In March this year, Chevrolet produced the last example of the Cruze at its Lordstown plant in Ohio. This basically spelled the end of the line for the factory, leaving many with some sour feelings towards General Motors. Local politician Tim Ryan even described the closing as his generation's "Black Monday", in reference to Youngstown Sheet and Tube's announcement on Monday, September 19, 1977 that led to the collapse of the steel industry in the area four decades prior.
A new documentary will tell the stories of the hundreds of employees that lost their jobs on March 6, when the final car rolled off the assembly line Lordstown. The first trailer of that movie is now out, showing aerial footage of the site mixed with confessions of people who were closely related to the plant. The 2:13-minute clip ends with touching moments and shows a family that’s forced to leave its house in Ohio because of the factory’s closing.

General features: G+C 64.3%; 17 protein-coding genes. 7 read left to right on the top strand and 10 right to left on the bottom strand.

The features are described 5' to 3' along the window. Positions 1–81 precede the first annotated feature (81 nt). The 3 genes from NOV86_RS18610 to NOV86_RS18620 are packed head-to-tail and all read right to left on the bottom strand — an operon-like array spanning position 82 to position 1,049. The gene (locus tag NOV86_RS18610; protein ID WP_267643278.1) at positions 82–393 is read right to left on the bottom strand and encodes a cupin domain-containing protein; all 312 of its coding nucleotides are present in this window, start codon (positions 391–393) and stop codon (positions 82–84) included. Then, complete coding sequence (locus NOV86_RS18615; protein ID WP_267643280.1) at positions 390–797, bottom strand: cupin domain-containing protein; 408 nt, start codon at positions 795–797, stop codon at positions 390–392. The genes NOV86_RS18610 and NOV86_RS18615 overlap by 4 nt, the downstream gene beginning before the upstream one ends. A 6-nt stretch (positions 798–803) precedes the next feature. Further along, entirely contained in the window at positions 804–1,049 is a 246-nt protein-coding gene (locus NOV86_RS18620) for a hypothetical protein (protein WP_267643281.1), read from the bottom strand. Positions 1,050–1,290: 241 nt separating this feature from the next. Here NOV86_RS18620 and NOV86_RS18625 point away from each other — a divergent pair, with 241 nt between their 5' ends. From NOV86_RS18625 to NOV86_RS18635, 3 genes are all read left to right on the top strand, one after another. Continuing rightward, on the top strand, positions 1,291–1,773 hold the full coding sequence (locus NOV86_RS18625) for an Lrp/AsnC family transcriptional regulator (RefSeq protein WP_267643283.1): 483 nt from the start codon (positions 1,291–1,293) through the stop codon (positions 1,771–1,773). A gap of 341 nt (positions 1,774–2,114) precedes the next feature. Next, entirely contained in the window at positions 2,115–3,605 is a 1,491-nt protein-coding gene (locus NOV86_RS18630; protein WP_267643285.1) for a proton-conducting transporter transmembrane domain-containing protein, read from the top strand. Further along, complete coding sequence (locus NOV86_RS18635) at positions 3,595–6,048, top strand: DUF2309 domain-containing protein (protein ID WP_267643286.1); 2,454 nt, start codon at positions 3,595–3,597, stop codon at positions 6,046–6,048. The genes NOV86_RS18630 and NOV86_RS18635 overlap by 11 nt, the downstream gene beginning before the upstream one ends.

“If the plant was closing because it was unproductive or bleeding the company dry, that would be different. But that plant is not closing for them reasons,” one of the involved employees comments. “There’s a U.S. company that was saved by U.S. taxpayers that went from on the verge of shutting down to more than $10 billion in profit. This is about a moral contract with people as humans and communities.”
Fortunately, there’s still some hope left for the Lordstown plant but only time will tell whether it will produce cars again. In May this year, reports suggested GM could sell the site to EV manufacturer Workhorse, where it would build electric trucks. Just a few months later, it was reported that the plant could be saved through a new contract between the manufacturer and the United Autoworkers Union.